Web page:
Adult Psychiatric Outcomes of Bullying and Being Bullied by Peers in Childhood and Adolescence | Adolescent Medicine | JAMA Psychiatry | JAMA Network
[Skip to Navigation]
Access to paid content on this site is currently suspended due to excessive activity being detected from your IP address Please contact the publisher to request reinstatement.
Lorenz K. On Aggression. London, England: Methuen & Co; 1966
Stassen Berger K. Update on bullying at school: Science forgotten?  Dev Rev. 2007;27(1):90-126Google ScholarCrossref
Gini G, Pozzoli T. Association between bullying and psychosomatic problems: a meta-analysis.  Pediatrics. 2009;123(3):1059-106519255040PubMedGoogle ScholarCrossref
Reijntjes A, Kamphuis JH, Prinzie P, Telch MJ. Peer victimization and internalizing problems in children: a meta-analysis of longitudinal studies.  Child Abuse Negl. 2010;34(4):244-25220304490PubMedGoogle ScholarCrossref
Schreier A, Wolke D, Thomas K,  et al.  Prospective study of peer victimization in childhood and psychotic symptoms in a nonclinical population at age 12 years.  Arch Gen Psychiatry. 2009;66(5):527-53619414712PubMedGoogle ScholarCrossref
Nakamoto J, Schwartz D. Is peer victimization associated with academic achievement? a meta-analytic review.  Soc Dev. 2010;19(2):221-242Google ScholarCrossref
Brunstein Klomek A, Sourander A, Gould MS. The association of suicide and bullying in childhood to young adulthood: a review of cross-sectional and longitudinal research findings.  Can J Psychiatry. 2010;55(5):282-28820482954PubMedGoogle Scholar
Kim YS, Leventhal B. Bullying and suicide: a review.  Int J Adolesc Med Health. 2008;20(2):133-15418714552PubMedGoogle ScholarCrossref
Winsper C, Lereya T, Zanarini M, Wolke D. Involvement in bullying and suicide-related behavior at 11 years: a prospective birth cohort study.  J Am Acad Child Adolesc Psychiatry. 2012;51(3):271-28222365463PubMedGoogle ScholarCrossref
Farrington DP, Ttofi MM, Lösel F. School bullying and later criminal offending.  Crim Behav Ment Health. 2011;21(2):77-7921370292PubMedGoogle ScholarCrossref
Ttofi MM, Farrington DP, Lösel F, Loeber R. The predictive efficiency of school bullying versus later offending: a systematic/meta-analytic review of longitudinal studies.  Crim Behav Ment Health. 2011;21(2):80-8921370293PubMedGoogle ScholarCrossref
Arseneault L, Bowes L, Shakoor S. Bullying victimization in youths and mental health problems: ‘much ado about nothing’?  Psychol Med. 2010;40(5):717-72919785920PubMedGoogle ScholarCrossref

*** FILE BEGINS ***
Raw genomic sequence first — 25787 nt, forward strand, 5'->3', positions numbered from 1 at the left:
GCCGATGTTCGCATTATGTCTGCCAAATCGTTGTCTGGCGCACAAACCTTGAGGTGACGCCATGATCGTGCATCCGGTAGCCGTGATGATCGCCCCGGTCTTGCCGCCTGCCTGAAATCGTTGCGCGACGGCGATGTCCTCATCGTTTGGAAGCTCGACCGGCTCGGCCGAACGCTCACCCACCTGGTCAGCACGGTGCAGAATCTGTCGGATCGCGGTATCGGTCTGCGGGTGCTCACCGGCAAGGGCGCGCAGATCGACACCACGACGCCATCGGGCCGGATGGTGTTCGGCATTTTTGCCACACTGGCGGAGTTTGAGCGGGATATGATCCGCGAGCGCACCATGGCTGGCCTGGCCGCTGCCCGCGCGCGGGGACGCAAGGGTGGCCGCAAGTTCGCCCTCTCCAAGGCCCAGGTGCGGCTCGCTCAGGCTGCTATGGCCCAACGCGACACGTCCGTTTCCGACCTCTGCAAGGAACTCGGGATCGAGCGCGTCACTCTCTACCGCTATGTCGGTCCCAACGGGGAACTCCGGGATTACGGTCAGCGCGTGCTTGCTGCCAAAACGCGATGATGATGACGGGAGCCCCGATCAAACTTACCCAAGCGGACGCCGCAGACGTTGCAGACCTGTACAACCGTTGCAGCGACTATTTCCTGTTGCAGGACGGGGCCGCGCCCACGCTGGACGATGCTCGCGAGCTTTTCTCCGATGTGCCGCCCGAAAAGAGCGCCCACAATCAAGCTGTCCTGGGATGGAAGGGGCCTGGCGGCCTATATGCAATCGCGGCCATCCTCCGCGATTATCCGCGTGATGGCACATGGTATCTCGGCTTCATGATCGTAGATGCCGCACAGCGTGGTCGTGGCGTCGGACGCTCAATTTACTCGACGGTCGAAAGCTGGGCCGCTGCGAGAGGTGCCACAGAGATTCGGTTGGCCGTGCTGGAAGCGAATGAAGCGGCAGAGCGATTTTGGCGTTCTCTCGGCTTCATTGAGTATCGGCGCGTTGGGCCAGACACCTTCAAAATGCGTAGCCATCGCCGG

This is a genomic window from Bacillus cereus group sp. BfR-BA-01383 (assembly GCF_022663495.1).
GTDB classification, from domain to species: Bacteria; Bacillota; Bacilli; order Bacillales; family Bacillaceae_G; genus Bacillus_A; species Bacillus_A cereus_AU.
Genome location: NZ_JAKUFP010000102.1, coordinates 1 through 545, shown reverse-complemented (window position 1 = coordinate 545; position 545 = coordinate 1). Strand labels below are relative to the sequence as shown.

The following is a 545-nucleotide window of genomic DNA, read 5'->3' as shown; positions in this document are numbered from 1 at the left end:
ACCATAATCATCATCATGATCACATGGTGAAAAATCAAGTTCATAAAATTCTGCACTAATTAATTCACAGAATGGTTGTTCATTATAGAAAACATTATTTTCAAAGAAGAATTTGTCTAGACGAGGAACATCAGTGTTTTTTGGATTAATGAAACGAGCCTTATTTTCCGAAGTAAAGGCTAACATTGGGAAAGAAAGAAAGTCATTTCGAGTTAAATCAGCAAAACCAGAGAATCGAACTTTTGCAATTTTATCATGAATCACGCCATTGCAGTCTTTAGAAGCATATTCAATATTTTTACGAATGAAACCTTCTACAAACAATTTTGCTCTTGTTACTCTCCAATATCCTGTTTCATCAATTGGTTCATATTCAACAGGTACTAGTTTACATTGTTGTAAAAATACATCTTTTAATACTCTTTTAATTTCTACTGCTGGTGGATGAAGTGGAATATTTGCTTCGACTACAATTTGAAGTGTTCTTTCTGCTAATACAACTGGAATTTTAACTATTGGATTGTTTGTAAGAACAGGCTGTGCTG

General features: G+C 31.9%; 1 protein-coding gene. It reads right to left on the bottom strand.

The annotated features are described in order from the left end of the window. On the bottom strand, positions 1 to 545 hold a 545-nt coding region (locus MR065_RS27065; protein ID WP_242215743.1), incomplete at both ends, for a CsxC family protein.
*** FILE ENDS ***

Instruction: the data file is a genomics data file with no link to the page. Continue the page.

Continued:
Sourander A, Jensen P, Rönning JA,  et al.  What is the early adulthood outcome of boys who bully or are bullied in childhood? the Finnish “From a Boy to a Man” Study.  Pediatrics. 2007;120(2):397-40417671067PubMedGoogle ScholarCrossref
Klomek AB, Sourander A, Kumpulainen K,  et al.  Childhood bullying as a risk for later depression and suicidal ideation among Finnish males.  J Affect Disord. 2008;109(1-2):47-5518221788PubMedGoogle ScholarCrossref
Sourander A, Ronning J, Brunstein-Klomek A,  et al.  Childhood bullying behavior and later psychiatric hospital and psychopharmacologic treatment: findings from the Finnish 1981 Birth Cohort Study.  Arch Gen Psychiatry. 2009;66(9):1005-101219736357PubMedGoogle ScholarCrossref
Klomek AB, Sourander A, Niemelä S,  et al.  Childhood bullying behaviors as a risk for suicide attempts and completed suicides: a population-based birth cohort study.  J Am Acad Child Adolesc Psychiatry. 2009;48(3):254-26119169159PubMedGoogle ScholarCrossref
Rønning JA, Sourander A, Kumpulainen K,  et al.  Cross-informant agreement about bullying and victimization among eight-year-olds: whose information best predicts psychiatric caseness 10-15 years later?  Soc Psychiatry Psychiatr Epidemiol. 2009;44(1):15-2218604618PubMedGoogle ScholarCrossref
Sourander A, Haavisto A, Ronning JA,  et al.  Recognition of psychiatric disorders, and self-perceived problems: a follow-up study from age 8 to age 18.  J Child Psychol Psychiatry. 2005;46(10):1124-113416178937PubMedGoogle ScholarCrossref
Costello EJ, Angold A, Burns BJ,  et al.  The Great Smoky Mountains Study of Youth: goals, design, methods, and the prevalence of DSM-III-R disorders.  Arch Gen Psychiatry. 1996;53(12):1129-11368956679PubMedGoogle ScholarCrossref
Angold A, Costello EJ. The Child and Adolescent Psychiatric Assessment (CAPA).  J Am Acad Child Adolesc Psychiatry. 2000;39(1):39-4810638066PubMedGoogle ScholarCrossref
Achenbach TM, McConaughy SH, Howell CT. Child/adolescent behavioral and emotional problems: implications of cross-informant correlations for situational specificity.  Psychol Bull. 1987;101(2):213-2323562706PubMedGoogle ScholarCrossref
 SAS/STAT Software [computer program]. Version 9. Cary, NC: SAS Institute Inc; 2004
American Psychiatric Association.  Diagnostic and Statistical Manual of Mental Disorders. 4th ed, text revision. Washington, DC: American Psychiatric Association; 2000
Angold A, Costello EJ. A test-retest reliability study of child-reported psychiatric symptoms and diagnoses using the Child and Adolescent Psychiatric Assessment (CAPA-C).  Psychol Med. 1995;25(4):755-7627480452PubMedGoogle ScholarCrossref
American Psychiatric Association.  Diagnostic and Statistical Manual of Mental Disorders. ed 4. Washington, DC: American Psychiatric Association; 1994
Nakao K, Treas J. The 1989 Socioeconomic Index of Occupations: Construction From the 1989 Occupational Prestige Scores. Chicago, IL: National Opinion Research Center; 1992